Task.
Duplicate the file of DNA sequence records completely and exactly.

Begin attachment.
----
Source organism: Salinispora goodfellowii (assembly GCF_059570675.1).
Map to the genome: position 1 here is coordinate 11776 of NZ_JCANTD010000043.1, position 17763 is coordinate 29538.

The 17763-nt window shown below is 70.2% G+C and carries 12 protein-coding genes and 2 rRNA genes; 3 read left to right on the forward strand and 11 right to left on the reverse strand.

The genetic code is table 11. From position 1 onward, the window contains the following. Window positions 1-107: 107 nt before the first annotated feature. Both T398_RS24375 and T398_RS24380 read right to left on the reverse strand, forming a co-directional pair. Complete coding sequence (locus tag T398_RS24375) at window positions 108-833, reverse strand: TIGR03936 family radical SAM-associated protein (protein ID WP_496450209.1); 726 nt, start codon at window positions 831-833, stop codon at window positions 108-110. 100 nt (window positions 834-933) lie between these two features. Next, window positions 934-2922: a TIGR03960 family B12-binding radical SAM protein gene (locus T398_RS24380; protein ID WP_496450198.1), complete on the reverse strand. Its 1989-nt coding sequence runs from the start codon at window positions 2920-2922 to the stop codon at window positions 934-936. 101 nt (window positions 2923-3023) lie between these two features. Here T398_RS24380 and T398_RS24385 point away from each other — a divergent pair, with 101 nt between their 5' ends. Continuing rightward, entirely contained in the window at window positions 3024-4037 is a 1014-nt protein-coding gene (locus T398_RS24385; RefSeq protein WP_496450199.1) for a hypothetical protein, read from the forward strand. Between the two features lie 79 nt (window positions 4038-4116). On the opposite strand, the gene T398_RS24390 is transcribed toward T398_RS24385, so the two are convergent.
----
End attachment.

Source organism: Salinispora goodfellowii (assembly GCF_059570675.1).
Map to the genome: position 1 here is coordinate 11776 of NZ_JCANTD010000043.1, position 17763 is coordinate 29538.

The 17763-nt window shown below is 70.2% G+C and carries 12 protein-coding genes and 2 rRNA genes; 3 read left to right on the forward strand and 11 right to left on the reverse strand.

The genetic code is table 11. From position 1 onward, the window contains the following. Window positions 1-107: 107 nt before the first annotated feature. Both T398_RS24375 and T398_RS24380 read right to left on the reverse strand, forming a co-directional pair. Complete coding sequence (locus tag T398_RS24375) at window positions 108-833, reverse strand: TIGR03936 family radical SAM-associated protein (protein ID WP_496450209.1); 726 nt, start codon at window positions 831-833, stop codon at window positions 108-110. 100 nt (window positions 834-933) lie between these two features. Next, window positions 934-2922: a TIGR03960 family B12-binding radical SAM protein gene (locus T398_RS24380; protein ID WP_496450198.1), complete on the reverse strand. Its 1989-nt coding sequence runs from the start codon at window positions 2920-2922 to the stop codon at window positions 934-936. 101 nt (window positions 2923-3023) lie between these two features. Here T398_RS24380 and T398_RS24385 point away from each other — a divergent pair, with 101 nt between their 5' ends. Continuing rightward, entirely contained in the window at window positions 3024-4037 is a 1014-nt protein-coding gene (locus T398_RS24385; RefSeq protein WP_496450199.1) for a hypothetical protein, read from the forward strand. Between the two features lie 79 nt (window positions 4038-4116). On the opposite strand, the gene T398_RS24390 is transcribed toward T398_RS24385, so the two are convergent.